Comics – Overreacting
Jemma Salume has an excellent series of comics about overreacting to things (and also learning to cook, and dating). They’re compact and hyperbolic, which is how I like my comics, and also how I like my toy universe model geometries, hahaha.
Music – Raiding the 20th Century
This remains my favourite mix, and with the ten-year anniversary upon us I was surprised to realise I had never put it in Things.
In 2004, DJ Food (aka Strictly Kev) made a 40-minute mix for XFM chronicling the history of ‘cut-up’ (essentially sample-based) music which he called ‘Raiding the 20th Century’. Shortly afterwards he read Paul Morley’s book ‘Words and Music’ which did much the same thing and covered much of the same material. Paul Morley also coined the phrase ‘Raiding the 20th Century’ twenty years earlier. Taking note of this big flashing fate-arrow, they got together, recorded Paul reading key parts of the book, and created a new hour-long mix of the material.
It’s about 20 minutes before the ‘history’ really starts, and while Morley’s commentary then explains and introduces many of the tracks and samples, many more are used without comment. Over the years, as I learn more about music history, more and more of them are making sense, which is very satisfying. As one of the samples used states: “every time you listen to this recording, something will happen.”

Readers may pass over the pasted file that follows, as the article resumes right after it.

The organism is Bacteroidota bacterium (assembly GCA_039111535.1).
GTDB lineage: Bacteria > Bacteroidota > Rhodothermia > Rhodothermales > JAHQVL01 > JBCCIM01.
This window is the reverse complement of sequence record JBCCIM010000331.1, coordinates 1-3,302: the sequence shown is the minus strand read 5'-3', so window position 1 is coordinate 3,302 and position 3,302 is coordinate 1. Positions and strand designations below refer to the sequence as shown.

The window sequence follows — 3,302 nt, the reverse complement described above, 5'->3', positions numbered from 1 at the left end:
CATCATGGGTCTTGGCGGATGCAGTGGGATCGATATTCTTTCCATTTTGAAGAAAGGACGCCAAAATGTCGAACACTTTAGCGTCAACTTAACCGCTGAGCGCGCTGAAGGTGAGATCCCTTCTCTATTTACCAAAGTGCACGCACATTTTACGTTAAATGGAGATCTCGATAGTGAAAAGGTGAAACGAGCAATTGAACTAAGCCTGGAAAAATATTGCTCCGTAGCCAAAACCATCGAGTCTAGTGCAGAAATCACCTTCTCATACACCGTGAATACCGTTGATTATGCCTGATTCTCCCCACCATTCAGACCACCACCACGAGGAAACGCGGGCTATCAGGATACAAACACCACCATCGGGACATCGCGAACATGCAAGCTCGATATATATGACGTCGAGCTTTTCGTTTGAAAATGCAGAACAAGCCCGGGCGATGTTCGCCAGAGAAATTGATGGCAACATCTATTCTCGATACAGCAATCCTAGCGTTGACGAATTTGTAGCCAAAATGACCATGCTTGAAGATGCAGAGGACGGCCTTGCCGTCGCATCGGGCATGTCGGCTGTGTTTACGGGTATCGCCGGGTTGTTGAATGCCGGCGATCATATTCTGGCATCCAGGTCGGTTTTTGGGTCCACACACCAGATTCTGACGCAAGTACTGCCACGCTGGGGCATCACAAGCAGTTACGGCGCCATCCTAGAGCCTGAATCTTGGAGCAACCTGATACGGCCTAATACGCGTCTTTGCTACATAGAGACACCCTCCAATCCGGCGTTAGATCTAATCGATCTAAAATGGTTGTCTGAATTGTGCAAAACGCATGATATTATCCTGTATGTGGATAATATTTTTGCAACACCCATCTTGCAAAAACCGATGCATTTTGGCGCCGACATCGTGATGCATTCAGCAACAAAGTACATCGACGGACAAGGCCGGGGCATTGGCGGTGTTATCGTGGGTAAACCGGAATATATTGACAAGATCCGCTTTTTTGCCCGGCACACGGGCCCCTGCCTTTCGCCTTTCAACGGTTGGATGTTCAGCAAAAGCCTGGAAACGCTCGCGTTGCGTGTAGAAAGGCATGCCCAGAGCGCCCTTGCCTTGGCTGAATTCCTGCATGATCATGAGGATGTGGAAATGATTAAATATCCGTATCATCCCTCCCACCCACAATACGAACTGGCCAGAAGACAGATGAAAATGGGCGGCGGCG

Links – Time and the Internet
As we build up an ever larger historical archive of material online, the date something was originally published becomes more important, and something we’ll need to become more aware of (assuming we avoid internet decay).
I like the approach of the BBC, which appears to maintain the CMS that articles originally appeared in (for example, this report from September 11th 2001, or the Mammal-of-the-month November 2002). That’s still not quite enough to avoid the confusion that may arise from incautious Googling for events that recur. Also, try to work out when this was written.
Anyway, if you would prefer a cogent discussion of the topic rather than a selection of semi-random BBC links, then I highly recommend Joanne McNeil’s piece on the subject here, in which she says things much more precisely than I have been, like this:
“Digital content appears with minimal visual language distinguishing yesterday from tomorrow and today. Now habits have emerged in which we communicate with the past and even mistake it for the present.”
(Also, see this Cat and Girl comic).
Video – Brett Domino
Looking through previous editions of Things, I was surprised to find I’d never featured Brett Domino, who does a range of silly-but-clever, bad-but-good things with music. I think the most impressive is his medley of the top 10 pop songs at the time he hit 10,000 Twitter followers, which culminates in a surprisingly effective montage finale:
Link – Scientific truth, researcher bias, and parapsychology